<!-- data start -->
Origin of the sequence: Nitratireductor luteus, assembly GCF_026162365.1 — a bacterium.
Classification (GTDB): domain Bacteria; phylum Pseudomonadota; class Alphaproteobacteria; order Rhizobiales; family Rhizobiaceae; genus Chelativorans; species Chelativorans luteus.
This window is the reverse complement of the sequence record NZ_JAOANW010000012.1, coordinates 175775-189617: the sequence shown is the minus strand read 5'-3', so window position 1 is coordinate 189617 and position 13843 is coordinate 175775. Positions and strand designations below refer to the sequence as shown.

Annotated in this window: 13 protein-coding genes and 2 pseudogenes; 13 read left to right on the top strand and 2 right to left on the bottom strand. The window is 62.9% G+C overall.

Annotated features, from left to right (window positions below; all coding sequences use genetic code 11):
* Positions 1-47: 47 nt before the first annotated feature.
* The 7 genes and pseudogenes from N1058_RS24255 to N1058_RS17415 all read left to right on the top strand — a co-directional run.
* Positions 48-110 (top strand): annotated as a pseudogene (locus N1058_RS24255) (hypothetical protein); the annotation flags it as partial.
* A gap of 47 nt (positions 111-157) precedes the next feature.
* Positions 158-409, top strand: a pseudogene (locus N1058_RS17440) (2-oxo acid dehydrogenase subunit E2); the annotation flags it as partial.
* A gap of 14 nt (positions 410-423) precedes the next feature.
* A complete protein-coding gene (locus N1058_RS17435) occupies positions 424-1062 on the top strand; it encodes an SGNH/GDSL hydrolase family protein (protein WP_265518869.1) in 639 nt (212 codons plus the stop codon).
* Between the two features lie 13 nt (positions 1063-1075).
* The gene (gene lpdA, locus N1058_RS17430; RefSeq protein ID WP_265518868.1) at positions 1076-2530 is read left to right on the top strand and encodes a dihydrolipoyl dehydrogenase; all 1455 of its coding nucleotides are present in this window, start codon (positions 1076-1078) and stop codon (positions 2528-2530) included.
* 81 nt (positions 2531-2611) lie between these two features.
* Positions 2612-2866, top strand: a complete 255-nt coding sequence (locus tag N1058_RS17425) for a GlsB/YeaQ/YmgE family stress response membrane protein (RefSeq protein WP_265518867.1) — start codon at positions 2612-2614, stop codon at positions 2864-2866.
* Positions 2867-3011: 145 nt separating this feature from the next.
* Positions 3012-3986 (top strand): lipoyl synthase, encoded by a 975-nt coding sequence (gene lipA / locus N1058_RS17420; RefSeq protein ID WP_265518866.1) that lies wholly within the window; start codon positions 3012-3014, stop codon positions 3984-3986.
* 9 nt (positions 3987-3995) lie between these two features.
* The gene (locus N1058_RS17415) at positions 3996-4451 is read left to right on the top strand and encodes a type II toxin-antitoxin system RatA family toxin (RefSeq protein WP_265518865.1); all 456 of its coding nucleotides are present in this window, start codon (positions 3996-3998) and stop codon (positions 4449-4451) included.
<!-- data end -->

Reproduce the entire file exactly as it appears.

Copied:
Origin of the sequence: Nitratireductor luteus, assembly GCF_026162365.1 — a bacterium.
Classification (GTDB): domain Bacteria; phylum Pseudomonadota; class Alphaproteobacteria; order Rhizobiales; family Rhizobiaceae; genus Chelativorans; species Chelativorans luteus.
This window is the reverse complement of the sequence record NZ_JAOANW010000012.1, coordinates 175775-189617: the sequence shown is the minus strand read 5'-3', so window position 1 is coordinate 189617 and position 13843 is coordinate 175775. Positions and strand designations below refer to the sequence as shown.

Annotated in this window: 13 protein-coding genes and 2 pseudogenes; 13 read left to right on the top strand and 2 right to left on the bottom strand. The window is 62.9% G+C overall.

Annotated features, from left to right (window positions below; all coding sequences use genetic code 11):
* Positions 1-47: 47 nt before the first annotated feature.
* The 7 genes and pseudogenes from N1058_RS24255 to N1058_RS17415 all read left to right on the top strand — a co-directional run.
* Positions 48-110 (top strand): annotated as a pseudogene (locus N1058_RS24255) (hypothetical protein); the annotation flags it as partial.
* A gap of 47 nt (positions 111-157) precedes the next feature.
* Positions 158-409, top strand: a pseudogene (locus N1058_RS17440) (2-oxo acid dehydrogenase subunit E2); the annotation flags it as partial.
* A gap of 14 nt (positions 410-423) precedes the next feature.
* A complete protein-coding gene (locus N1058_RS17435) occupies positions 424-1062 on the top strand; it encodes an SGNH/GDSL hydrolase family protein (protein WP_265518869.1) in 639 nt (212 codons plus the stop codon).
* Between the two features lie 13 nt (positions 1063-1075).
* The gene (gene lpdA, locus N1058_RS17430; RefSeq protein ID WP_265518868.1) at positions 1076-2530 is read left to right on the top strand and encodes a dihydrolipoyl dehydrogenase; all 1455 of its coding nucleotides are present in this window, start codon (positions 1076-1078) and stop codon (positions 2528-2530) included.
* 81 nt (positions 2531-2611) lie between these two features.
* Positions 2612-2866, top strand: a complete 255-nt coding sequence (locus tag N1058_RS17425) for a GlsB/YeaQ/YmgE family stress response membrane protein (RefSeq protein WP_265518867.1) — start codon at positions 2612-2614, stop codon at positions 2864-2866.
* Positions 2867-3011: 145 nt separating this feature from the next.
* Positions 3012-3986 (top strand): lipoyl synthase, encoded by a 975-nt coding sequence (gene lipA / locus N1058_RS17420; RefSeq protein ID WP_265518866.1) that lies wholly within the window; start codon positions 3012-3014, stop codon positions 3984-3986.
* 9 nt (positions 3987-3995) lie between these two features.
* The gene (locus N1058_RS17415) at positions 3996-4451 is read left to right on the top strand and encodes a type II toxin-antitoxin system RatA family toxin (RefSeq protein WP_265518865.1); all 456 of its coding nucleotides are present in this window, start codon (positions 3996-3998) and stop codon (positions 4449-4451) included.